Friday, April 8, 2011

Housing News Digest, April 8

HUD releases contingency plan for government shutdown
The Department of Housing Development released a contingency plan in case budget negotiations fail and the U.S. government is forced to shut down Friday night.

According to the plan, it would take roughly four hours for HUD to close its doors and discontinue unnecessary operations. However, emergency activities would continue. Functions funded under multi-year appropriations would carry on as well. Of the 9,700 HUD employees, 876 would remain.

Jobs, real estate key factors in recovery
Don Marostica, partner with Loveland Commercial LLC, touched on some of the negatives citing the current misery index that takes into account the jobless rate and inflation. Currently, the misery rate is 11.1 compared with 21.98 in 1980. Marostica said that when the misery index hits a certain point, people will make a change.

Ryan McMaken, spokesman for the Colorado Division of Housing, provided a report on the current state of jobs and housing. While foreclosures filings have dropped this year, McMaken noted, the state's unemployment rate has jumped above the nation, citing a negative new trend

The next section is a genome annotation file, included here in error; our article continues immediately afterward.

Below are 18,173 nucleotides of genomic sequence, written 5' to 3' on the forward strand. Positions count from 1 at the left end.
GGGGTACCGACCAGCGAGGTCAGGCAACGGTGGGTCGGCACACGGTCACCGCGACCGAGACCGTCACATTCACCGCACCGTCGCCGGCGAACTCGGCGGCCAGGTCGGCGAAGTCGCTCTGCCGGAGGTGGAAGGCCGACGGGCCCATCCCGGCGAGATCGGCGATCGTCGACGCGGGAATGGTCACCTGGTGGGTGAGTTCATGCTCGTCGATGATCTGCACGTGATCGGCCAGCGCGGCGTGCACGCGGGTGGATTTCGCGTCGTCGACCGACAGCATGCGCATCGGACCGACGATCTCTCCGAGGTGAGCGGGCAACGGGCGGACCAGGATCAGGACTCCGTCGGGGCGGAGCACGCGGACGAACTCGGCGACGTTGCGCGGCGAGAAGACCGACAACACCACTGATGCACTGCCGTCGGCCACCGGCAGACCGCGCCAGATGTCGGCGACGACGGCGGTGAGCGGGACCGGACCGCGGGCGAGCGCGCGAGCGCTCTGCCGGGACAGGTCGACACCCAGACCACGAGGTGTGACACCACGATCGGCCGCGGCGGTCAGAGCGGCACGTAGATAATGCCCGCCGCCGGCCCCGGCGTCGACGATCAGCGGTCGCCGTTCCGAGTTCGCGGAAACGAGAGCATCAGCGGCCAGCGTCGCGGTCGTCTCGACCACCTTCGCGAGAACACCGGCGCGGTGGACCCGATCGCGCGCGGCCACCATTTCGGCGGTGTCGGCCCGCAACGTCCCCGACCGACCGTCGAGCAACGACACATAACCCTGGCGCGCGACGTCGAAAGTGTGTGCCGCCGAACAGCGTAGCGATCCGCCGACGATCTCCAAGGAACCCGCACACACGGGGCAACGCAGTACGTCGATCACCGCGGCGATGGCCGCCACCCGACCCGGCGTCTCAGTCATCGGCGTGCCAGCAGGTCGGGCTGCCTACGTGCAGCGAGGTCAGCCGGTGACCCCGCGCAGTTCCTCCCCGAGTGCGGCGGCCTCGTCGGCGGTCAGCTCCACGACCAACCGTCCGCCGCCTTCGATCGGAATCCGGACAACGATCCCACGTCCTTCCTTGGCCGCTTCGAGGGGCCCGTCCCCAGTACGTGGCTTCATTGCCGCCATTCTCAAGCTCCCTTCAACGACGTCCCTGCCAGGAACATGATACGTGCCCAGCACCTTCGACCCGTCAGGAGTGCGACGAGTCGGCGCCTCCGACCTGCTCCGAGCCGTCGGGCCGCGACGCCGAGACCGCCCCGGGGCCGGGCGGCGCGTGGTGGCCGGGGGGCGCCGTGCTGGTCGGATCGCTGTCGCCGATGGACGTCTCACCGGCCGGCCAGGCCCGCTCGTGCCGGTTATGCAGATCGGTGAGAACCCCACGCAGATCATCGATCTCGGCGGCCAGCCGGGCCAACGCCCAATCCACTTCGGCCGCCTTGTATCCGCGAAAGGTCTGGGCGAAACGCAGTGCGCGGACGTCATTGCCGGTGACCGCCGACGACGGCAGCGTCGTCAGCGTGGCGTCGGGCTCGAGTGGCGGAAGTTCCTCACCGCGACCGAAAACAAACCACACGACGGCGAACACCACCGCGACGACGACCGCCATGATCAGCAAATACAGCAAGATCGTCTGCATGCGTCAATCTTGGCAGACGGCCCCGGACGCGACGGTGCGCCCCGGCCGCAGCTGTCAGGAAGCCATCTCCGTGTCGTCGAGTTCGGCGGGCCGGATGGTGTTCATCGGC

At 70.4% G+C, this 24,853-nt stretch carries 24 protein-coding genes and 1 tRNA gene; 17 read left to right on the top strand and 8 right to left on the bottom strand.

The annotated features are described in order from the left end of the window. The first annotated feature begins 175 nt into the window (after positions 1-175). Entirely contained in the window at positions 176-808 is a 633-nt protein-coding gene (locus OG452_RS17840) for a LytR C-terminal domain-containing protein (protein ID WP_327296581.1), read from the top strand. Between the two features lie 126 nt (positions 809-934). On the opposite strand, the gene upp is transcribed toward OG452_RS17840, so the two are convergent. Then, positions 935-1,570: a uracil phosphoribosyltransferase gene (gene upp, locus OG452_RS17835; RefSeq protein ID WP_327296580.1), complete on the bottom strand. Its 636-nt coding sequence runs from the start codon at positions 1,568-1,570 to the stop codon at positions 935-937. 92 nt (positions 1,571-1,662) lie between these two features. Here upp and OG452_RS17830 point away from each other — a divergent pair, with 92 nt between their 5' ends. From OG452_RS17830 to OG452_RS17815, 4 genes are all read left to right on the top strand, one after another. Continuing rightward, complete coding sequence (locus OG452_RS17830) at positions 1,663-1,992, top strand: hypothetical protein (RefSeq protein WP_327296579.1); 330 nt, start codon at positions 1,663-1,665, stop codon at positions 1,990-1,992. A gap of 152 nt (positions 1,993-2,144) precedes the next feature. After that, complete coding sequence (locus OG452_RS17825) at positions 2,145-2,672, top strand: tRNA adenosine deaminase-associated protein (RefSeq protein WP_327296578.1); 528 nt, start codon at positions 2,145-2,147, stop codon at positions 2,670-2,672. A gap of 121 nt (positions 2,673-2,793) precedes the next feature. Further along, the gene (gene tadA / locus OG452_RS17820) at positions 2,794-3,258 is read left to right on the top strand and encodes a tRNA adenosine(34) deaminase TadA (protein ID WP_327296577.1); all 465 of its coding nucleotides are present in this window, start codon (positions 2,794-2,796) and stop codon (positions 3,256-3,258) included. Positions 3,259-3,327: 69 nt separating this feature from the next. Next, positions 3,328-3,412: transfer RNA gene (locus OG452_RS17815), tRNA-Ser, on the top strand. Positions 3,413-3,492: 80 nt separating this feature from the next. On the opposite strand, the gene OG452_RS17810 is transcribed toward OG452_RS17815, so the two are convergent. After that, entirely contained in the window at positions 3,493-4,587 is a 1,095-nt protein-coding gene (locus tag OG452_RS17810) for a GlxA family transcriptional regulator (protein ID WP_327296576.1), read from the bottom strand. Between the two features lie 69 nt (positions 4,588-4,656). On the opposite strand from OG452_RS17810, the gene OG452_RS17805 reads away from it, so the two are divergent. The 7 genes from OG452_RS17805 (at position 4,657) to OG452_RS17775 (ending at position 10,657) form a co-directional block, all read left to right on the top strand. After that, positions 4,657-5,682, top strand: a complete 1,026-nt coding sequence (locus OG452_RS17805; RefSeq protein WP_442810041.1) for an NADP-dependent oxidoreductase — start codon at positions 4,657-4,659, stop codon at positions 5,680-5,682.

International Monetary Fund Voices Concerns With U.S. Housing System
In an annual report that will be released next week, IMF says the origins of the global financial crisis can be found in the U.S. housing finance system. The agency says government participation in the U.S. housing market has been “pervasive” but has not yielded the expected benefits to prospective or existing homeowners.

Niketown's Denver run almost over
When Niketown Denver opened its doors in the Denver Pavilions in July 2009, Nike said it would be the last one it would build in the U.S. Now, it’s 12-year run in downtown is nearing the finish line. Today, Nike announced that the store, one of the original anchors in the Denver Pavilions along the 16th Street Mall, will close in May.

DaVita Deal of the Year
DaVita invested more than $90 million in a new, 15-story, 270,000-square-foot headquarters building under construction near Union Station in downtown Denver.

Mortgage Lenders lay off workers as refinance activity declines rapidly
A rebound in mortgage rates from last year's near-record low has reduced consumer demand for home loans and refinancings, leading Wells Fargo & Co. to join other industry stalwarts in laying off loan processors and related workers.